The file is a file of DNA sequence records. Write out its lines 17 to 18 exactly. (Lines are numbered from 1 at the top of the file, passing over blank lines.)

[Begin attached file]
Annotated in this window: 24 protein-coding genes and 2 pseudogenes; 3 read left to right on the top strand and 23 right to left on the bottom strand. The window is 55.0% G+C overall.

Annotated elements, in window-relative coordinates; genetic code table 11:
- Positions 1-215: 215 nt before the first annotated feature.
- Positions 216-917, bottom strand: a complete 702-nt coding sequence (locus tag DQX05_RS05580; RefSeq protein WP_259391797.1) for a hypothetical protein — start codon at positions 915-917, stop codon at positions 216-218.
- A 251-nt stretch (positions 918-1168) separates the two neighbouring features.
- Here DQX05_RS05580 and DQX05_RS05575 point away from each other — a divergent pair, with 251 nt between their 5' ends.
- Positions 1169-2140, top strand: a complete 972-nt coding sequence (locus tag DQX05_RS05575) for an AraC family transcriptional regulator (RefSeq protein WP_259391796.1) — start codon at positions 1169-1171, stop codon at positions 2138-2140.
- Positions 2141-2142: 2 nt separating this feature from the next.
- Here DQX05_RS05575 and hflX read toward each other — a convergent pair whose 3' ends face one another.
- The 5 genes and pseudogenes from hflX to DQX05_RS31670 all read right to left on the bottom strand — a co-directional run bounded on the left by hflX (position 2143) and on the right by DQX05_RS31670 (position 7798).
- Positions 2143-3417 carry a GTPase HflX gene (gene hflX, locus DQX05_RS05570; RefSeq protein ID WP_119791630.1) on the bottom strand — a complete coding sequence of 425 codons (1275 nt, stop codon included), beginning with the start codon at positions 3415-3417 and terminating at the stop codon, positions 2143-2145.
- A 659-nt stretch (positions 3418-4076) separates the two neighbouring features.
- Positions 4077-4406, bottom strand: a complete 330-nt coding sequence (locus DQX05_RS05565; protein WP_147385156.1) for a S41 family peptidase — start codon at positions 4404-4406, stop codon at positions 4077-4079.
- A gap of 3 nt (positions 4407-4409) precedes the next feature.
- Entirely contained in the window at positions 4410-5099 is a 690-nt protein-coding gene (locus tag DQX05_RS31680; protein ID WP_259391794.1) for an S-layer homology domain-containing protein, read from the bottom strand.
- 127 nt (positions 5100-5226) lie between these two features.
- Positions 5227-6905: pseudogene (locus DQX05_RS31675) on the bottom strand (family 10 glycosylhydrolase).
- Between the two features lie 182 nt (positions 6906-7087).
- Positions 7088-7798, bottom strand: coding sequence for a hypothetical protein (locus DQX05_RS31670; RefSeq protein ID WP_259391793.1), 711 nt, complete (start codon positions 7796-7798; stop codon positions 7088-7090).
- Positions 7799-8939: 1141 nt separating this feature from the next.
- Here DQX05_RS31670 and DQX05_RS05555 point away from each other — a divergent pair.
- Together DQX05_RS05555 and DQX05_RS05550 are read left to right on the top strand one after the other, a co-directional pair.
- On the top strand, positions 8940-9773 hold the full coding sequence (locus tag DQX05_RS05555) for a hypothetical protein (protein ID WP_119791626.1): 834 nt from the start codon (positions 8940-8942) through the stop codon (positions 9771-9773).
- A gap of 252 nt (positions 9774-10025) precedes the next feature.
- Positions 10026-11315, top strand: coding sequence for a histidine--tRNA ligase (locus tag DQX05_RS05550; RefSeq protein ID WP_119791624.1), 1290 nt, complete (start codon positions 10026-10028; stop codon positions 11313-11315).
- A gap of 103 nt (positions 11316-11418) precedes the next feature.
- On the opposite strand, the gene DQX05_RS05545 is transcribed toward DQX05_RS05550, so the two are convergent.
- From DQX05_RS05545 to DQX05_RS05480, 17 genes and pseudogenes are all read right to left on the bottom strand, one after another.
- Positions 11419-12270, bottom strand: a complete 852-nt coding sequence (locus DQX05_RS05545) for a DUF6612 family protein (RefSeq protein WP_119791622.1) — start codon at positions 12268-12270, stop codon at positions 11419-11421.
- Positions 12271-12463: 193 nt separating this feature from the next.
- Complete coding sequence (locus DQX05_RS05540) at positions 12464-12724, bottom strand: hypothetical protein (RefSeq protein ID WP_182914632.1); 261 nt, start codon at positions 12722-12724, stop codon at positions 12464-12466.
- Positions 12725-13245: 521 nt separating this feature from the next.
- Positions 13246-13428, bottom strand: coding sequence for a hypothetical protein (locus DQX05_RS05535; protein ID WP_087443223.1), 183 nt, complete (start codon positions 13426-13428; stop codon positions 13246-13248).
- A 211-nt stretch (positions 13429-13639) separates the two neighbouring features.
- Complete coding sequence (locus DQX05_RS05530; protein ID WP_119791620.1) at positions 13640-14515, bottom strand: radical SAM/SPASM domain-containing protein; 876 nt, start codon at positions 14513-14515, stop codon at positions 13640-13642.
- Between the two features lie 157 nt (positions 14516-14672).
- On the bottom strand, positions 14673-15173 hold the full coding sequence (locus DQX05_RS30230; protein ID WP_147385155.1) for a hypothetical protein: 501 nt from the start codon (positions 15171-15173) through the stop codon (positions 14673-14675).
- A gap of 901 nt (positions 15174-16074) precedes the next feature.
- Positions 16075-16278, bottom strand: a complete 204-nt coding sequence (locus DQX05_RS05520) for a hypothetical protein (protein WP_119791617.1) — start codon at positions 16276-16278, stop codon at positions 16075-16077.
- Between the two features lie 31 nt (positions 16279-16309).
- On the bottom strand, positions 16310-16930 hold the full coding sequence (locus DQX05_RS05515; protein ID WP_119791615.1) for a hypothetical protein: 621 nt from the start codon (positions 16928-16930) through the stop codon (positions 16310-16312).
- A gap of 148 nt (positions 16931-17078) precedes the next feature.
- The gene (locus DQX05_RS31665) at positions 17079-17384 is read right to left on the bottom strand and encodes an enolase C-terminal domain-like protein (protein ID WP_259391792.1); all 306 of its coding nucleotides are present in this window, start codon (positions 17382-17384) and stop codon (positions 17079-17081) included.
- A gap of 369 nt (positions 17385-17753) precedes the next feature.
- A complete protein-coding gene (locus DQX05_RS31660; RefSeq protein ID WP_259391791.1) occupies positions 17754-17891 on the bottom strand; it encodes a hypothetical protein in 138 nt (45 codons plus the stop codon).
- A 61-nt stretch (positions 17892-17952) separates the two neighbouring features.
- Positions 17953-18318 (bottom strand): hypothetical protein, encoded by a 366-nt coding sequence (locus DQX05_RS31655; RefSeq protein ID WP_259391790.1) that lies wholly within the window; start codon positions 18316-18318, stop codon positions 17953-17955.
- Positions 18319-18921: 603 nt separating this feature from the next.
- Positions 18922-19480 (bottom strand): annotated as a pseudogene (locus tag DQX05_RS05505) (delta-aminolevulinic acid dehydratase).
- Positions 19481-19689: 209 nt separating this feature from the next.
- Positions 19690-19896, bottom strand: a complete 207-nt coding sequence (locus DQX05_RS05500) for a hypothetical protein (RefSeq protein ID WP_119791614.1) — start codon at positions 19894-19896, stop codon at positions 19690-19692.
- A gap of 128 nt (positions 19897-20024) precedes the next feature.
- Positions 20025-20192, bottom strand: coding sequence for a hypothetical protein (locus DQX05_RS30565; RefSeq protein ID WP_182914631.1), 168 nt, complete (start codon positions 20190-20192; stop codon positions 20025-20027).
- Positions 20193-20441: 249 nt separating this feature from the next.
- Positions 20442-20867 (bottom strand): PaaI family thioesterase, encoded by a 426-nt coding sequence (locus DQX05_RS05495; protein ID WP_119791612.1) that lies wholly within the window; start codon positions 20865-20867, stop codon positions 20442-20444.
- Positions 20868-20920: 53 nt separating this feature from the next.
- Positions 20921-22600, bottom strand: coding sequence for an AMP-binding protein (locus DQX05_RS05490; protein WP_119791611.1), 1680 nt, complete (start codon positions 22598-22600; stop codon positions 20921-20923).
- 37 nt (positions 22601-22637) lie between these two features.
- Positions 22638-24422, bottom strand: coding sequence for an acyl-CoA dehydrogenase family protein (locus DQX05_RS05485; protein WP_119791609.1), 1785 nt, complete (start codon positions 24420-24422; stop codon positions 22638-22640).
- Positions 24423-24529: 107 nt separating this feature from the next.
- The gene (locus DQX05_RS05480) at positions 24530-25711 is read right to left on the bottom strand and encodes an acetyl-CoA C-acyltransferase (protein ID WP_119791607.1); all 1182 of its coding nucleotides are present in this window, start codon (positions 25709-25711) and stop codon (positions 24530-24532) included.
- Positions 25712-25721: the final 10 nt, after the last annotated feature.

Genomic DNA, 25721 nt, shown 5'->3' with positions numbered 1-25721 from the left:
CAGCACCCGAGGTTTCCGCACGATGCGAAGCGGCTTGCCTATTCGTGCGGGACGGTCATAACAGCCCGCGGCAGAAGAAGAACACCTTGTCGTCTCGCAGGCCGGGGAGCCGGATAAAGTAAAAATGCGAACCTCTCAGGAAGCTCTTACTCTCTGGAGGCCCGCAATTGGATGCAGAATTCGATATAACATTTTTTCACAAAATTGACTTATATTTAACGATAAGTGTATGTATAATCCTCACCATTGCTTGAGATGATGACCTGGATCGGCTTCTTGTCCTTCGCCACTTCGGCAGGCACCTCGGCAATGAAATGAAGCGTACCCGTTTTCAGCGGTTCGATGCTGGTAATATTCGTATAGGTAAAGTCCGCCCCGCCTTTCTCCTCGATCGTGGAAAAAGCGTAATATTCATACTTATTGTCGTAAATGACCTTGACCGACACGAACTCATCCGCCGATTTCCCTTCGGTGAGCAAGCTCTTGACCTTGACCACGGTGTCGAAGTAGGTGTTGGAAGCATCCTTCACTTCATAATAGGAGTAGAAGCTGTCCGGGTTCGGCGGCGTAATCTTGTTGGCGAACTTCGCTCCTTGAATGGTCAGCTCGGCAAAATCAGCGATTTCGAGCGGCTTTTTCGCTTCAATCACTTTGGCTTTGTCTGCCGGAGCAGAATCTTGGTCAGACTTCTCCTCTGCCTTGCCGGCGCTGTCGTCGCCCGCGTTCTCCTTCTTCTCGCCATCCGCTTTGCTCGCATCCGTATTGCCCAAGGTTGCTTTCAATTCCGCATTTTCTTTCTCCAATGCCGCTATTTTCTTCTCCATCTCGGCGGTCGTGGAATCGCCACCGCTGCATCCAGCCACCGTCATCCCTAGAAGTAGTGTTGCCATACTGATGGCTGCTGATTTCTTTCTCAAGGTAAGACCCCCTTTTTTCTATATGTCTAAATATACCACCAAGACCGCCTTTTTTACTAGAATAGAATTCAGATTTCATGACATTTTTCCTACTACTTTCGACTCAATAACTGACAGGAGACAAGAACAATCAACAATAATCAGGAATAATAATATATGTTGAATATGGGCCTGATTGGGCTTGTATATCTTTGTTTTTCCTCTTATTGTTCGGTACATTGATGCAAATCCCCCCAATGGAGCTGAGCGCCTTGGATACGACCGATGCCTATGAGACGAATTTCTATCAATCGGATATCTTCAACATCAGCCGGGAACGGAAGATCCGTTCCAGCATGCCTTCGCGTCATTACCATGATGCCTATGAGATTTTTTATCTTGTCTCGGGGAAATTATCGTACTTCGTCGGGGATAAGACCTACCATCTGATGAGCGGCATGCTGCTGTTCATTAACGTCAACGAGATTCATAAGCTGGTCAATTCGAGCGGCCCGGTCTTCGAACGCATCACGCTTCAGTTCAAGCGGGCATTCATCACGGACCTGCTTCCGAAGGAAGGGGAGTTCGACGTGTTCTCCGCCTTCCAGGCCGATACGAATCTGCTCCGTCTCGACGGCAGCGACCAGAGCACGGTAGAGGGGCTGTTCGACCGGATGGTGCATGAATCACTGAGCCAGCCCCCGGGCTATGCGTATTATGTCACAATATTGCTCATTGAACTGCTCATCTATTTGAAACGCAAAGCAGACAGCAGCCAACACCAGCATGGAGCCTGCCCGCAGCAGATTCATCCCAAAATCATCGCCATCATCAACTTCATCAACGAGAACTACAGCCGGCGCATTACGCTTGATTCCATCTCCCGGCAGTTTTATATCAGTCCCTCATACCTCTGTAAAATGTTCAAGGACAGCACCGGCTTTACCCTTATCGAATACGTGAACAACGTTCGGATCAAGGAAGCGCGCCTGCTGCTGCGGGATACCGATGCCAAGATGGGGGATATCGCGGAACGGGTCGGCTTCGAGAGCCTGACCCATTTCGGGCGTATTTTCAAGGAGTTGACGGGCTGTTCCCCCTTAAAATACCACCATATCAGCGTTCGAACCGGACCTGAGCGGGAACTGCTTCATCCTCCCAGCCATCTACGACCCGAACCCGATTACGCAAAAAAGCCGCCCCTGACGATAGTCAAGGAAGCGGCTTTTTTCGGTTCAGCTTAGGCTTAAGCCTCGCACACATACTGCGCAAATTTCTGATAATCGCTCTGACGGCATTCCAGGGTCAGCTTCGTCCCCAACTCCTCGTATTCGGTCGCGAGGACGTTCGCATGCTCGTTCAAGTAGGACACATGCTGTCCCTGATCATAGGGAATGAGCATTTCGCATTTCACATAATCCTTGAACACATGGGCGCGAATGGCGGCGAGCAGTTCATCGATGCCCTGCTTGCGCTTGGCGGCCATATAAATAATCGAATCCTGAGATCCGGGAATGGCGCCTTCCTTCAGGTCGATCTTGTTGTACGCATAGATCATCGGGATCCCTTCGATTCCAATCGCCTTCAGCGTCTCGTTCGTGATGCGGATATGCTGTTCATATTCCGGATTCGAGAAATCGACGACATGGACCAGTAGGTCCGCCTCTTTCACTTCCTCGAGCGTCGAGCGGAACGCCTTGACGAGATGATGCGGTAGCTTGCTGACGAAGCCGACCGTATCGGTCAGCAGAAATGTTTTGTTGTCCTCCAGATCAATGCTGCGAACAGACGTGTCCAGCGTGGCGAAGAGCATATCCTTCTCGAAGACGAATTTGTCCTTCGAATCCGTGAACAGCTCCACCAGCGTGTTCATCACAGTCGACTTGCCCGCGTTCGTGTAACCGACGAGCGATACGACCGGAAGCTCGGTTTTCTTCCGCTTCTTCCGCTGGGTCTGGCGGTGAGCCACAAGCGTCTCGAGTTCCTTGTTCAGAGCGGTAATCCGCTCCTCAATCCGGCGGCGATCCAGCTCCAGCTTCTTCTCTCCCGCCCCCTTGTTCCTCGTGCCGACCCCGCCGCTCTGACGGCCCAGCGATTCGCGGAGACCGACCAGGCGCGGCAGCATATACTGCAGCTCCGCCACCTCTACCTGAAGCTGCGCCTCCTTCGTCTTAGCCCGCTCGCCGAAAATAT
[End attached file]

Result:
- Positions 5227-6905: pseudogene (locus DQX05_RS31675) on the bottom strand (family 10 glycosylhydrolase).
- Between the two features lie 182 nt (positions 6906-7087).